I have a piece in The New York Times’ Room for Debate blog, discussing how reforming physician incentives is a key to health reform.
Here’s an excerpt:
Some health policy analysts blame the medical profession entirely for the role they play in rising health care spending. And indeed, doctors have tremendous influence in the tests being ordered and treatments prescribed. But singling out physicians would be like blaming the players for a proverbial game’s flawed rules. More important than focusing on the players, we need to change the rules.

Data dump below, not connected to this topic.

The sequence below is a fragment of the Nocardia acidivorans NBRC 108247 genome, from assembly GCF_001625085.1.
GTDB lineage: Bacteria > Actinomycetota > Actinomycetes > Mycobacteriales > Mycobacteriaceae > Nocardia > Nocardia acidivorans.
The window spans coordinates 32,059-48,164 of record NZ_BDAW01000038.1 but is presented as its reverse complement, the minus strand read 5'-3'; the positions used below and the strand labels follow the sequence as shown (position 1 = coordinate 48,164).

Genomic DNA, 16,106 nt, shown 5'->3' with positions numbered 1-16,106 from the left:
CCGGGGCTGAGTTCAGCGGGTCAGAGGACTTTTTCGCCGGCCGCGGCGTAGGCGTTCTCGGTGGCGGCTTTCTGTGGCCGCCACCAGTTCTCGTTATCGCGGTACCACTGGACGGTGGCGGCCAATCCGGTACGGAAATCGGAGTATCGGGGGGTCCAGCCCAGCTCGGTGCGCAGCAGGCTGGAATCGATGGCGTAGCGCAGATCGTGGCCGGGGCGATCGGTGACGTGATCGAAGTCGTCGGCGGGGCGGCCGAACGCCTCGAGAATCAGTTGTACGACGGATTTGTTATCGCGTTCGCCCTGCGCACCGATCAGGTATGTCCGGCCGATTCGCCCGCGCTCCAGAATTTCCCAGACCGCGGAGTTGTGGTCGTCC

What we need to do is rebalance physician compensation away from procedures and toward primary care. Surgeons can easily earn three to five times the average salary of a family doctor. The compensation for surgical procedures should be reduced, and the savings realized should be applied toward increasing pay for primary care physicians.
Enjoy the editorials, and thanks to The Times for the opportunity to write for them.